CORAL GABLES, Fla. — Shane Larkin was determined to return to the University of Miami for his junior season immediately following the Hurricanes’ East Regional semifinal loss to Marquette in the NCAA tournament.
Three days later, Larkin saw his future when he watched Louisville’s Kevin Ware suffer a devastating leg injury against Duke.
“I just thought to myself, ‘If I did come back to school and something horrific happened, even though it’s a one in a million chance, would I be able to live with myself?’” Larkin said Sunday.
“‘My dream is right here for me to take it, to take the opportunity, and if I didn’t and something happened to where I couldn’t play basketball to the best of my ability or get back to the level of athlete I was before,’ . . . that was one of the many things I was thinking about.”
Larkin announced his plans to declare for the 2013 NBA Draft during an early evening news conference Sunday at the Bank United Center.
“It came down to what was in my heart and what was in my gut,” said Larkin, who said he went “back and forth on this a hundred times” and didn’t settle on a decision until the day before his official announcement.
Late last week, several media outlets reported Larkin had indicated his intentions to go pro to his father, baseball Hall of Famer Barry.
That prompted some disappointed fans to direct comments to Larkin on Twitter.
One tweet said Larkin should stay in school because he didn’t need money.
Larkin’s response: “I’m still a kid with a dream no matter how much money my FATHER has. You not in my shoes so I don’t expect you to understand.”
The point guard leaves UM after two seasons, with the highlight being this year’s Atlantic Coast Conference regular-season and tournament titles. Larkin led the Hurricanes in scoring (14.5 ppg.), assists, steals and 3-point percentage (40.6).
Now, he’s off to begin a professional career. The NBA Undergraduate Advisory Committee has told the 5-foot-11 Larkin he could expect to be a late first-round or early second-round pick.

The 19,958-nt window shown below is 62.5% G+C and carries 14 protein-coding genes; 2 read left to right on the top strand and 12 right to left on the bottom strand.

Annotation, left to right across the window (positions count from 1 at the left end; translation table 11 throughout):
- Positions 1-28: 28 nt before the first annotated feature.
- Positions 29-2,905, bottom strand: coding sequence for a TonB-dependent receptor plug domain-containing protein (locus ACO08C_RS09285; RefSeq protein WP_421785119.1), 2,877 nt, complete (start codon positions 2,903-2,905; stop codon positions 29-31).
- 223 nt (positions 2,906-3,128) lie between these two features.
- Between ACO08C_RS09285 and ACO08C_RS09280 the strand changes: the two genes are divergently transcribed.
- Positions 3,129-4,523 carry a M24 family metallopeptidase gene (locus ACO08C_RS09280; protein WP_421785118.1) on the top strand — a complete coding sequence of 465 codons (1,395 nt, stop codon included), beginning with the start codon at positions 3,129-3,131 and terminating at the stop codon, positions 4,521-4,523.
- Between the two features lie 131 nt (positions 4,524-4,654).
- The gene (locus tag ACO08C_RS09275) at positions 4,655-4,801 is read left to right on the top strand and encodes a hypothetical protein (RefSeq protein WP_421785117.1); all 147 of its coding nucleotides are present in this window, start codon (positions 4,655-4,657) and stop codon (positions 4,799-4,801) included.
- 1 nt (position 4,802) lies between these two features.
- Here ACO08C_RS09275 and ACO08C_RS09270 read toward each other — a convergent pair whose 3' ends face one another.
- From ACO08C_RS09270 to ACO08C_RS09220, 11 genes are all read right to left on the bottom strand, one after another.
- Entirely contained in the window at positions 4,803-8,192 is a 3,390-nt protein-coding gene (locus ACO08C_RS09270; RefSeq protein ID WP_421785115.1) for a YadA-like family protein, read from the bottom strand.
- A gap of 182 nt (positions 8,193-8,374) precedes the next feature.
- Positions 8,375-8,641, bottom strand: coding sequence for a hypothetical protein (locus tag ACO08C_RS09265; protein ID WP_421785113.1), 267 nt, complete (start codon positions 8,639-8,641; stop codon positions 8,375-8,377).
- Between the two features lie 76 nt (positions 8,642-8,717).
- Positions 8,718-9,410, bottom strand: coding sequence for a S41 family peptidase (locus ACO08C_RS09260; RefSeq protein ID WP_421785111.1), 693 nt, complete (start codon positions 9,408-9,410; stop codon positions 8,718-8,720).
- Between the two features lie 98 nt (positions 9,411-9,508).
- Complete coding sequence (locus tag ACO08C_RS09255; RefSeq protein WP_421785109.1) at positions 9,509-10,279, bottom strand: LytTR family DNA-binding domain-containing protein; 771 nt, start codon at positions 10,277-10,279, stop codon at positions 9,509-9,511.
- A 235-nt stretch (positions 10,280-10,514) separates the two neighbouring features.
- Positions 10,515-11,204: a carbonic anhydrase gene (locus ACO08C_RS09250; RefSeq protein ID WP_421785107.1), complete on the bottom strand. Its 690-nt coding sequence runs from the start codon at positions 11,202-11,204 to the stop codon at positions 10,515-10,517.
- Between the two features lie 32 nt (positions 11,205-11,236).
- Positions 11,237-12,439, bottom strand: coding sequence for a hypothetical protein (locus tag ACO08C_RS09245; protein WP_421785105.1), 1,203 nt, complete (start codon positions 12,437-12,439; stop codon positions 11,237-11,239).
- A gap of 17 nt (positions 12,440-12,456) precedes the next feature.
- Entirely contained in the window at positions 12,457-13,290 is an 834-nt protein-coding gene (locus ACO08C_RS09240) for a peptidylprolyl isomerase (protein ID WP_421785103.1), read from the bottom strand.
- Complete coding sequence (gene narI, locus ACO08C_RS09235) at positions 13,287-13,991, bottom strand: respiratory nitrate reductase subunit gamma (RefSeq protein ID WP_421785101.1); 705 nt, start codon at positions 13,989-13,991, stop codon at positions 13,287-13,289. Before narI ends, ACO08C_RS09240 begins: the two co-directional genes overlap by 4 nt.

“I think now that he’s declared, his stock is going to rise,” Miami coach Jim Larranaga said. “People were initially saying between Nos. 20-35 when I first started to inquire. I think he’s going to be higher than that.
“He’s one of the very best points guards in the country. At every level, everything begins with the point guard.”
It had been known around UM that guards Durand Scott and Trey McKinney-Jones and big men Kenny Kadji, Reggie Johnson and Julian Gamble played their last games at UM, because they’re seniors.
Hurricanes fans hoped Larkin would remain in school and help the program cope with the veteran losses.
Instead, Larranaga sees one of his players bolt early for the NBA for the first time in his 42-year coaching career.
“I think Shane’s the greatest,” Larranaga said. “I’ve loved being around him for two years. I love being his coach.
“I’ve been so excited for him. This is another first for us. We had a lot of firsts this year. A lot of things went really, really well. This is another milestone.”
While saying he was happy for Larkin, Larranaga admitted he was at a loss to describe next year’s UM backcourt.
“Ask me in November,” he said. “There are some question marks. We haven’t finished our recruiting. There are a lot of pieces to the puzzle we have to figure out.”
That could mean help from two football recruits (Corn Elder, Derrick Griffin) who can play basketball. And you can be sure Larranaga’s staff also will look overseas and at fifth-year seniors with eligibility remaining.
Larkin, though, said he had little doubt the Hurricanes will weather the storm.
“I know with the players they’re recruiting and with Coach L. at the head, I know they have a great opportunity,” Larkin said. “I just really hope they believe in themselves like we did this year.”